I distinctly remember the first time I saw Portlandia. Not Portlandia the TV show, or even “Portlandia,” the fantasy land that increasingly passes for my hometown of Portland, Oregon. I’m talkingaboutthestatue.
Located atop the entrance to an office building in downtown Portland, Portlandia is a 35-foot, trident-brandishing metal woman, the second-largest copper statue in the United States after the Statue of Liberty. It was vaguely terrifying to me as a seven-year-old, standing there on SW Fifth; it’s still a little terrifying today. I remember looking up into the night—the circumstances are lost to me now, but I remember it was night—at that Amazonian monstrosity, and I remember feeling confused.
How had that thing gotten up there? What was it doing tucked away in a particularly commercial corner of downtown? How come this was the first I’d seen or heard of what was supposed to represent my city? Portlandia is awkwardly huge: it’s too ostentatious, too loud, for the city it symbolizes. Despite the fact that the statue takes its name from the city and purports to be a symbol of its founding values, Portlandia doesn’t clearly speak for Portland; it doesn’t even seem to say anything about it.
I feel similarly about Portlandia, the TV show, which is about to start filming its third season. The series—created by SNL’s Fred Armisen and Portland-based musician Carrie Brownstein—is clever, but for something that bills itself as a “romanticized and dreamy rendering” of Portland, Portlandia only occasionally corresponds to the city I know.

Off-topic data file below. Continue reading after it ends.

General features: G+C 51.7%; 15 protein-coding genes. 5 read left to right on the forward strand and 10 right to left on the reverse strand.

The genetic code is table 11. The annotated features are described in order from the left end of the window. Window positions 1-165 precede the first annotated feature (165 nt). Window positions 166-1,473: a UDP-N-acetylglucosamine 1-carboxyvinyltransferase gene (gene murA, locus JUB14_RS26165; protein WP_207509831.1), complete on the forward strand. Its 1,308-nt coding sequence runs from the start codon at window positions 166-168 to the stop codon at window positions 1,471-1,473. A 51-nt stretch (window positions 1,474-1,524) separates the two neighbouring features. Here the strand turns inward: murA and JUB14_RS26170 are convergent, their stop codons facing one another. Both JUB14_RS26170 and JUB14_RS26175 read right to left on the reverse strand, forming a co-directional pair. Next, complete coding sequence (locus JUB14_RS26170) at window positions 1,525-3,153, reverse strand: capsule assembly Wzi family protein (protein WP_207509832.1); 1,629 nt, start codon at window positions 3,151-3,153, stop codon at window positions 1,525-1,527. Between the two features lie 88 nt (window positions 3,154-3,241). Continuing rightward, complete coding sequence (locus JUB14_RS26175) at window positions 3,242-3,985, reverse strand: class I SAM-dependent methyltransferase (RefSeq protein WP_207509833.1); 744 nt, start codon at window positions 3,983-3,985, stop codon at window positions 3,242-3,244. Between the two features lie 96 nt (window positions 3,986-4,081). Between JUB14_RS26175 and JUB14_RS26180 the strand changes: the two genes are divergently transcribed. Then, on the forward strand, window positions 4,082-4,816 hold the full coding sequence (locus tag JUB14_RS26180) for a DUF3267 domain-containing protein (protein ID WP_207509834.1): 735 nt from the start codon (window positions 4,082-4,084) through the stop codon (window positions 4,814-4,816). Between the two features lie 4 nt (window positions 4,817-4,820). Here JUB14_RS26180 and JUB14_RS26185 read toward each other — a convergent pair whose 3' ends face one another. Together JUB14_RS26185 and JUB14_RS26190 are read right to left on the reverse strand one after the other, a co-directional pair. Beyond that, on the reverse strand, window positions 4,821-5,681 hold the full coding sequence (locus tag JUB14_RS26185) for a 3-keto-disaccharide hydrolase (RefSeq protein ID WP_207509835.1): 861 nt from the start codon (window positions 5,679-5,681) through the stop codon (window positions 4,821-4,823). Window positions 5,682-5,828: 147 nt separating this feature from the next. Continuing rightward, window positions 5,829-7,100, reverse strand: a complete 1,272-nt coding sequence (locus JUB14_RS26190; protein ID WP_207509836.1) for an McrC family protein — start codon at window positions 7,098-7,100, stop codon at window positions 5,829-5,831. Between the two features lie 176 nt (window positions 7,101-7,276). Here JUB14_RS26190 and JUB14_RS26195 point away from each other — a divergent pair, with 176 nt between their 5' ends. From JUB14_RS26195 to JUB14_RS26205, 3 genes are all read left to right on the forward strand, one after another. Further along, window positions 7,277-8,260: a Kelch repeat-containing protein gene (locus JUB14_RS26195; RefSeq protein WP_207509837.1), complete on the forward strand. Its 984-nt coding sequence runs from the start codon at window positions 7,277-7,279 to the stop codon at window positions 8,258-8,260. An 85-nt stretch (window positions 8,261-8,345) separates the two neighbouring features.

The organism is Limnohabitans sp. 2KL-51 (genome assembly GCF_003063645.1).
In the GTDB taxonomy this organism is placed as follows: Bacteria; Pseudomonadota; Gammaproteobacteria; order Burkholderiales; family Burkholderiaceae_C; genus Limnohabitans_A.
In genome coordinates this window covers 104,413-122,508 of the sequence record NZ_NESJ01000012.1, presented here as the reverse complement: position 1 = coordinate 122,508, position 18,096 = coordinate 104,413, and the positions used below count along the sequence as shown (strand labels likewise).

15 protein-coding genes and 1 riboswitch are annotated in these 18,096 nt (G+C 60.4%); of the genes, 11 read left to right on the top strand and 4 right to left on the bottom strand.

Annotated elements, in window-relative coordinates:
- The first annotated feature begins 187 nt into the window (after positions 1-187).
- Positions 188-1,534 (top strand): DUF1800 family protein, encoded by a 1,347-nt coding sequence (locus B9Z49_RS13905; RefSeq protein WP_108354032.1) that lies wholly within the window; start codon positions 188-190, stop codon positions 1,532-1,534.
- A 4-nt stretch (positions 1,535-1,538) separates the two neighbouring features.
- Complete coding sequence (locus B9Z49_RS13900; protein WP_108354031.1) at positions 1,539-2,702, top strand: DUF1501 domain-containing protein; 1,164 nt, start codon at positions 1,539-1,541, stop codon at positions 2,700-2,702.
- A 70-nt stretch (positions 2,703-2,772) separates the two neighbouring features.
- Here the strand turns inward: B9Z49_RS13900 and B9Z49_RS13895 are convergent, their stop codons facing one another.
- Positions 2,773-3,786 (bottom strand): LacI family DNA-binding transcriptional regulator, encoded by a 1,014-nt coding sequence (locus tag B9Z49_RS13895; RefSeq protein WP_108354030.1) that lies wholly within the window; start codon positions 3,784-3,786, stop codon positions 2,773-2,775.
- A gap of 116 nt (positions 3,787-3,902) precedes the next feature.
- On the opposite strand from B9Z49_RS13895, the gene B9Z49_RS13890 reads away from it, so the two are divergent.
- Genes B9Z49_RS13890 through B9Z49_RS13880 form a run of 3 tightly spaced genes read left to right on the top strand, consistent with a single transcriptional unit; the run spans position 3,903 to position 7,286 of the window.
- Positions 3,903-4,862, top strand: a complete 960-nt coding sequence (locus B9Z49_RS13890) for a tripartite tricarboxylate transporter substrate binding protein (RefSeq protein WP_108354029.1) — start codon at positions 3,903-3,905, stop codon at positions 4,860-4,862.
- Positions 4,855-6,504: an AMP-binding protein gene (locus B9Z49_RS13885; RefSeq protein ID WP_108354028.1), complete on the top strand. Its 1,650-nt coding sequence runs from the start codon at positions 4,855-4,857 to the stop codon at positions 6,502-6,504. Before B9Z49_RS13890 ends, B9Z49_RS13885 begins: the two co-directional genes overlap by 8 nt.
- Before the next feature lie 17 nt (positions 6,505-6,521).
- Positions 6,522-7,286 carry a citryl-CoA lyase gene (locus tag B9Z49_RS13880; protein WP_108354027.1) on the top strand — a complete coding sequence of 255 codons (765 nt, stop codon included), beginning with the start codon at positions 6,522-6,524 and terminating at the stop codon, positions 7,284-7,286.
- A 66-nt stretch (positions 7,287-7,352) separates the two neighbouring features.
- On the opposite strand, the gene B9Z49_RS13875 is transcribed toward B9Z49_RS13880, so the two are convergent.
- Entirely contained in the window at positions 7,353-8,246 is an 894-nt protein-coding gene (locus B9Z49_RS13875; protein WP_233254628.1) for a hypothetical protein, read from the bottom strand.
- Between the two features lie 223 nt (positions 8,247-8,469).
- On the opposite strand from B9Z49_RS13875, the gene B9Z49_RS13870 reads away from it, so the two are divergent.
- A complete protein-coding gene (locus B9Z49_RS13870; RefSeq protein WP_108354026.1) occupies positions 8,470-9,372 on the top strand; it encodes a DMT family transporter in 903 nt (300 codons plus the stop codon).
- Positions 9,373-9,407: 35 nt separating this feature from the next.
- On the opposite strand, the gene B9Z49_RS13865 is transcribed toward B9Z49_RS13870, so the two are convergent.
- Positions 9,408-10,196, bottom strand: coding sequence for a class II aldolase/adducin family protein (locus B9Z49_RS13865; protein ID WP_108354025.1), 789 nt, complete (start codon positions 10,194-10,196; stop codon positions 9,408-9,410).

To be fair, Portland—like the “Portlandia” presented by the show—does have a larger-than-usual population of the people who’ve come to be known as hipsters. In picturing Portland, the national imagination has seized on this demographic, turning my birthplace into America’s manic pixie dream town through a torrent of news articles featuring tattooed coffee enthusiasts and through a veritable cultural cottage industry that mockingly reinforces the notion of a “Portlandia” where “young people go to retire.” But those young people are one small piece of a large metropolitan population, and the show reinforces the growing misconception that Portland is solely TweeTown.
Of course, I have a stake in disproving a “Portlandia” that’s simply the quintessence of quirk, the essence of Etsy; my identity is inextricably bound to that of my birthplace, which I love unconditionally. Just as the show—which is, quite literally, a single-camera comedy—has its limited perspective, I have my own singular view of Portland. The Portland I remember from my childhood has undergone similar amounts of editing and postproduction; the burnished, Elysian city I see in my imagination is just as idyllic (and, arguably, fictional) as the one presented in the gorgeous opening credits to Portlandia.
But I’ve spent the majority of my life in the real Portland, and I can conjure additional perspectives to flesh out the city where I grew up, its flaws and its features. In the anthology of Portland narratives that I’ve inherited and investigated, what stands out in boldface isn’t a single history or even a set of characters; rather, it’s the folly of trying to understand a place through a particular generation or culture. It turns out that, after more than two decades of hearing—and telling—stories about Portland, there’s more than one way to read a town.